Seeing is believing.

Vision is a powerful sense.

Whether the capacity for vision is the product of thousands of years of evolutionary development or the result of an original design modified over time by the aforementioned invisible hand, vision is a marvelously powerful tool. While roughly 0.3% of the American public is legally blind, I have heard it said that the majority of people relate to the world around them primarily through their visual sense. Even if you are an auditory or kinesthetic learner, I’ll bet that you rely heavily on your vision to help you navigate your world.

It is often easier to understand a new concept when you can see how it works. Advances in computing are transforming education at the moment, and I am amazed by how quickly young children pick up new concepts with the assistance of visual aids. Subjects that formerly required the ability to imagine or picture a theory or process can now be portrayed in graphic detail, thanks to computer-generated graphics.

One such development caught both my eye and interest the other day, and it comes to us from the field of scientific animation. XVIVO Scientific Animation aims to provide knowledge through animation. Two of their visual productions in particular made me think that had I seen such animations earlier in my education that I might have elected science rather than political science and business as my major:

I mentioned yesterday that our bodies are marvelously designed. It excites me to have a visual representation of the tiny processes that translate the invisible life force into visual tangible expression. Watching these videos heightened my awe and appreciation for the little things in life that make life possible and led me to think more about the lifestyle choices I make from day to day.

The food you eat, the attitudes you hold and the investments you make in the world around you all reverberate through and impact the various layers of organization in your body – systems, organs, tissues, cells and so on. There is an increasingly popular system of medicine called “Functional Medicine,” which is based in part on the idea that our increasingly toxic world is impacting the normal function of the very cells that make a healthy life possible. The result? Simply put: what is now commonly recognized as chronic disease.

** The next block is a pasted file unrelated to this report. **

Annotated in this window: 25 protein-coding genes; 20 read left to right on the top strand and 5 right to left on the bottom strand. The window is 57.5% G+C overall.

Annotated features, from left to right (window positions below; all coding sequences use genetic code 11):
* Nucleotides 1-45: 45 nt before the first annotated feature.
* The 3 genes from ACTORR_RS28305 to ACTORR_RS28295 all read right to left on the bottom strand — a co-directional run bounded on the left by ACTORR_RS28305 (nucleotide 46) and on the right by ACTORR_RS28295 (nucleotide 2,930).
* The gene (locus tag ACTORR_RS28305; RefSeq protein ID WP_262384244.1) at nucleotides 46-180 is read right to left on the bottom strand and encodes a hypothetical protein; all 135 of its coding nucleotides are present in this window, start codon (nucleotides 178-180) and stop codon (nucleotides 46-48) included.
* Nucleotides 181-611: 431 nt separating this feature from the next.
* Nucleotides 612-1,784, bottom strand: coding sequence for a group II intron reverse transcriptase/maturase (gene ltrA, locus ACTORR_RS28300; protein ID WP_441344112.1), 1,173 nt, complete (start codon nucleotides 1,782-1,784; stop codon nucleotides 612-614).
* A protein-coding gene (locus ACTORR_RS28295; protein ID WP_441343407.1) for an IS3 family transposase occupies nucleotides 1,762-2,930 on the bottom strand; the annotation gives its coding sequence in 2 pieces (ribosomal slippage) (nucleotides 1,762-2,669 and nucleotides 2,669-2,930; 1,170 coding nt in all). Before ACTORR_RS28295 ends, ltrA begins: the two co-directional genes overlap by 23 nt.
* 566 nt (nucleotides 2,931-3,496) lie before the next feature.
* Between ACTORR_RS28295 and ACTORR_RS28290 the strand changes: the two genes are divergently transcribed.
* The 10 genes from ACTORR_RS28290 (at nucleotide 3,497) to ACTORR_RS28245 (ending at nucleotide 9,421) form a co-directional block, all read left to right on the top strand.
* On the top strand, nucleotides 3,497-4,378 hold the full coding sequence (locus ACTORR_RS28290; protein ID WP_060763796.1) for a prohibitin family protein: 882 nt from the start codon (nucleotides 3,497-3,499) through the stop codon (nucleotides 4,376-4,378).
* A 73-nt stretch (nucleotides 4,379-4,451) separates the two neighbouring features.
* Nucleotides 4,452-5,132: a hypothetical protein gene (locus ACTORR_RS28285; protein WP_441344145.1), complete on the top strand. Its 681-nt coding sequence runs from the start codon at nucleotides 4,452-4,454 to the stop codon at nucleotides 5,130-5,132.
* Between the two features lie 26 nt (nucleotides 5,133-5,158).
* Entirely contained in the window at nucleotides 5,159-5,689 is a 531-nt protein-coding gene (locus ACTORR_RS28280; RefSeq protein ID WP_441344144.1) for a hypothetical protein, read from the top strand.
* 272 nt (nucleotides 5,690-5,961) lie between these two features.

Why are healthy lifestyle choices important? Because they can have a positive impact on the very processes depicted in these stunning visual animations. Healthy cells, productive mitochondria, unpolluted intercellular material, and so on translate into better health and a greater sense of wellbeing.

I hope that you, as I did, can see the importance of maintaining a clean, healthy body in a new light because of the pioneering efforts of companies like XVIVO. They say that seeing is believing and I have seen and I believe!

7 thoughts on “Seeing is believing.

  1. Kolya

    Wow, that’ was like watching the Matrix. It was incredible and almost unbelievable that all of that is going on as I sit here and eat a piece of toast.


  2. MCR

    Great visuals. I am reading a book about how the health of the cardiovascular system has a dramatic impact on all the organs of the body. Seemingly unrelated illnesses can be helped as this is understood.
    I know many would say, well of course but this isn’t the thread that most doctors would follow to help a patient. Next time you visit your doctor ask about the interaction of the hormonal system and high blood pressure, or ask how you can find out what minerals you’re deficient in and how is that affecting your health.
    A common example is the “party line” on blood pressure; “we don’t know what causes it.” There are a growing number of doctors that don’t believe that high blood pressure is caused from a lack of high blood pressure medication. They are educating themselves on how the body’s health can be treated on the cellular and biochemical levels. If the foundation is not healthy why would we think the organ or system would be.
    Thanks Gregg, we are ultimately responsible for our own health and this information helps.


  3. Colin

    This is great stuff. Being able to see the body’s processes in detail like this are great for people who might not be able to really connect with a written description or a picture from an electron microscope. I’m glad you brought up that it’s our responsibility to take care of these processes in ourselves, though. A mitochondria will use what it is given; it can’t make the choice not to eat donuts for dinner.
    Did anyone else see the parallel between the depicted cellular landscape and an ecosystem in the macrocosm? In both, there are individuals that seem independent (whether a lysosome or a vulture) but actually are very interdependent in their specific roles. Another great topic!


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